When you ask people what the holiday season means to them, you will probably get as many answers as the people you asked. For some, the holiday season brings up memories (some good, some bad, some ugly, some they hope one day to repress) of years past that they either wish or fear could be repeated each year. It can be difficult to know what to expect and how to prepare. I find it easy to feel overwhelmed and distracted by the bombardment of messages about the holidays (you should feel happy, you should spend time with family, you should throw parties, you should buy lots of stuff, you should make resolutions, you should or shouldn’t eat lots of sweets, you should compete with your neighbor for the most electricity used to light the exterior of your dwelling, etc.). By this time in the season, I’m tempted to start dreaming of the life on a deserted island.

Read More

Call Them, Maybe?

I am privileged to author a recurrent Q&A column in the Massachusetts Lawyers Journal (in addition to our anonymous online Q&A system).  People seem particularly interested in this month’s column, relating to the problem, seen all too often and unfortunately…

Read More

Tips on Making the Season Brighter – Seasonal Affective Disorder (SAD)

The change in the season means many different things to different people. When the season changes from autumn to winter (at least in regions where there is distinct variation between seasons), some people are excited about the holidays, winter fashion, and outdoor winter activities (think of your friendly neighborhood skiers, snowboarders, Santa impersonators). For others, the change in season is met with dread (lower amounts of energy, mood fluctuations, pessimism). While many people are negatively impacted by the colder seasons, there is a percentage of individuals who are affected to a significant degree, those who meet the criteria for Seasonal Affective Disorder (SAD). SAD occurs when the change of season produces depressed mood, low energy, irritability, change in sleep patterns, change in appetite, diminished concentration, and low motivation.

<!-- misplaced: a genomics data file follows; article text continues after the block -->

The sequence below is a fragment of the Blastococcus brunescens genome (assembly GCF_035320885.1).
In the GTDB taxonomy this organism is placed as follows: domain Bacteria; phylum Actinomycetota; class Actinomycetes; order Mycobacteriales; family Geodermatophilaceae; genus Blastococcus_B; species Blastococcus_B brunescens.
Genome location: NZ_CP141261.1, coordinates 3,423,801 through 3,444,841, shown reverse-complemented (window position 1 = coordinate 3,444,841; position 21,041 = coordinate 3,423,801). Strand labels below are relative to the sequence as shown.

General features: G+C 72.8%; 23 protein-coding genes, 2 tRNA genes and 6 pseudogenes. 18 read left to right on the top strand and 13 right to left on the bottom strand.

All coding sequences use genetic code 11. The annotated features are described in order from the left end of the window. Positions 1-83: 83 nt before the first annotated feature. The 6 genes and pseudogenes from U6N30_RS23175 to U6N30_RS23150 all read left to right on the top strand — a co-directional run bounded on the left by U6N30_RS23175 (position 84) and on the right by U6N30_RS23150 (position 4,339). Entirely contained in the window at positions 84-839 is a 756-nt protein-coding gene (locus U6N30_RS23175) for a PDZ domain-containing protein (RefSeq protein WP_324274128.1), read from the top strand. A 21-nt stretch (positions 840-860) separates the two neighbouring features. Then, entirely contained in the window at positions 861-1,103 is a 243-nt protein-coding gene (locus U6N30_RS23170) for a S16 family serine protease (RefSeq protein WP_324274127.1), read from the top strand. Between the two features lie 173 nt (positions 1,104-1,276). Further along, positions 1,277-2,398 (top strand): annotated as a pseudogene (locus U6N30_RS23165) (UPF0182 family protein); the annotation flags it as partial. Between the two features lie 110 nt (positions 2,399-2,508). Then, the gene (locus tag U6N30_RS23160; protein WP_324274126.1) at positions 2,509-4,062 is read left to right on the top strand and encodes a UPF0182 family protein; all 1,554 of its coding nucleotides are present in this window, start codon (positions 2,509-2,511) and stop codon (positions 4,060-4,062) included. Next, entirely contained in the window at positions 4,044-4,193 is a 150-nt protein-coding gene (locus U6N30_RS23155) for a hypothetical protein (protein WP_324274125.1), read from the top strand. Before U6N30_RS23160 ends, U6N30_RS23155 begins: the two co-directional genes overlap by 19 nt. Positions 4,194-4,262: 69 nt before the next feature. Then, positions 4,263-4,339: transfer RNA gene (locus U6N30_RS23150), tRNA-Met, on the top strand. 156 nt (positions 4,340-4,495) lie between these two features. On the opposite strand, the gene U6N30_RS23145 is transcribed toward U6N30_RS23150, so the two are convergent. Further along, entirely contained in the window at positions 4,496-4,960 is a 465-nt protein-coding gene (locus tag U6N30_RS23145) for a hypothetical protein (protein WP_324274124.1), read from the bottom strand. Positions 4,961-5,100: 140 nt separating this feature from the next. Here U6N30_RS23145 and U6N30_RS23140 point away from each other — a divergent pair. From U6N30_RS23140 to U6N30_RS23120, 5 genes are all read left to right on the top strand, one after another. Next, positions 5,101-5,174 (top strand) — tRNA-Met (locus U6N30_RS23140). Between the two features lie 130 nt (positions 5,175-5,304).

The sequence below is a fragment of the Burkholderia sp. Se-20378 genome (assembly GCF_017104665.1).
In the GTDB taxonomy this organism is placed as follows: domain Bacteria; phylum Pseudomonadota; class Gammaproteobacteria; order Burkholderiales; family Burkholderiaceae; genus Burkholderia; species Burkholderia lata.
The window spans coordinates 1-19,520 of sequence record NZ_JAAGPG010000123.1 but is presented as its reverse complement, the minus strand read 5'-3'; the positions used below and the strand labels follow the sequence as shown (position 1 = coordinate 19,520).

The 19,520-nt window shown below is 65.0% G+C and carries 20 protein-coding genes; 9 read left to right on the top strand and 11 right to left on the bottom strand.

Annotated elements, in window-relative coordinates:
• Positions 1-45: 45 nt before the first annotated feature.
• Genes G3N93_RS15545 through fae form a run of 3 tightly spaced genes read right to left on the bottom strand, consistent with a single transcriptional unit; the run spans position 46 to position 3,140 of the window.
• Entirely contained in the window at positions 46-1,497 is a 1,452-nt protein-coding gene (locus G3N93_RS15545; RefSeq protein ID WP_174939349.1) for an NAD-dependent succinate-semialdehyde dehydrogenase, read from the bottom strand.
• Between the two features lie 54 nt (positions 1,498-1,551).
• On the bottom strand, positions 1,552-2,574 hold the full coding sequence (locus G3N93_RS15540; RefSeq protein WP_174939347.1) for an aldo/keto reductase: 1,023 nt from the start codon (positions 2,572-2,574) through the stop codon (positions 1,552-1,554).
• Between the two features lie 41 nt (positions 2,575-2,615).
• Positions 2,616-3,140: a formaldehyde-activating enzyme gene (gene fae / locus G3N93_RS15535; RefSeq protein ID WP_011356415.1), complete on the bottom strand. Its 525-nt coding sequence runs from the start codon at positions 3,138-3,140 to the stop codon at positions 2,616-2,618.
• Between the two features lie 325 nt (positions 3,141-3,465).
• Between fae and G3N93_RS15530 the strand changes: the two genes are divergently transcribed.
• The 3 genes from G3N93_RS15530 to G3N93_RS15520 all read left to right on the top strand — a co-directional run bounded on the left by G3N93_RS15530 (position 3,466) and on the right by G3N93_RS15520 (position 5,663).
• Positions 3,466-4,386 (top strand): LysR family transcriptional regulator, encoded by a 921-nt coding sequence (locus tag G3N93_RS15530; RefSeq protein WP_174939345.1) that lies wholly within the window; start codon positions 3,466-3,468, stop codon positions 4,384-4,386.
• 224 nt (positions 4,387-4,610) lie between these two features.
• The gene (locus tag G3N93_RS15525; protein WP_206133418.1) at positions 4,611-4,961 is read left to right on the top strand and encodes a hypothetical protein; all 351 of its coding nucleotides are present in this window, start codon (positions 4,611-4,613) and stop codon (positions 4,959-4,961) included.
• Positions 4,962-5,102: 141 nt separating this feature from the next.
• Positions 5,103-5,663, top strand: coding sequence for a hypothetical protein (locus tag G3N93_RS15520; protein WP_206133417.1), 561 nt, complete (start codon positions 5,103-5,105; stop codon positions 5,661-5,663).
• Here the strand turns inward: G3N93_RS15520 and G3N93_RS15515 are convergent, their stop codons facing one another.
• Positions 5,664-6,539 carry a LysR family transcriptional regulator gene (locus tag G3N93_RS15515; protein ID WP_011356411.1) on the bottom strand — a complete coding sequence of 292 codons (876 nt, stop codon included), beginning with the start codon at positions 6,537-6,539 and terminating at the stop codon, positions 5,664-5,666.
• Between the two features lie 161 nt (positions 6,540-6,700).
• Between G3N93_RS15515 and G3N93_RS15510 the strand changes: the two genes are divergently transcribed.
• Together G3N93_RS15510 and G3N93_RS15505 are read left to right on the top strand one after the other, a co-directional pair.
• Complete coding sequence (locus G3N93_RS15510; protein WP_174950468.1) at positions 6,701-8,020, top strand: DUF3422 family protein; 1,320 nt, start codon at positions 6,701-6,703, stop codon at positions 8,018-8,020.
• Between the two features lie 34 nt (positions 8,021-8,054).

Read More

Getting Through the Holidays – Maintaining Sobriety

The holiday season is upon us and it is a good time to review some helpful tips about avoiding pitfalls and setting yourself up for success this time of year. The trifecta, as it is often called (Thanksgiving, Christmas, and New Year’s), is historically a more challenging time of year for many of us. If the holiday season represents happy times with family and friends; then that’s great, enjoy. For many of us, this time of year brings with it social engagements with friends and family members that often include potentially risky, if not just uncomfortable, situations where your resolve is tested. It should come as no surprise to anyone that there is a higher likelihood of being offered, gifted, or simply being in the presence of more alcohol and substances over the holiday season. Here are some helpful tips to keep in mind as you make holiday plans. The tip that underlies all of the rest is, “Plan ahead!” As the saying goes, “an ounce of prevention is worth a pound of cure.”

Read More

Another helpful word replacement: “Can’t”

There is no shortage of overly-optimistic catch phrases out there designed to encourage you to think positively about yourself. These can be helpful at times, but what happens when thinking too positively feels like you are lying to yourself? On the other hand, being pessimistic about yourself often feels like an added barrier to success. So what’s a realistic person to do?

Read More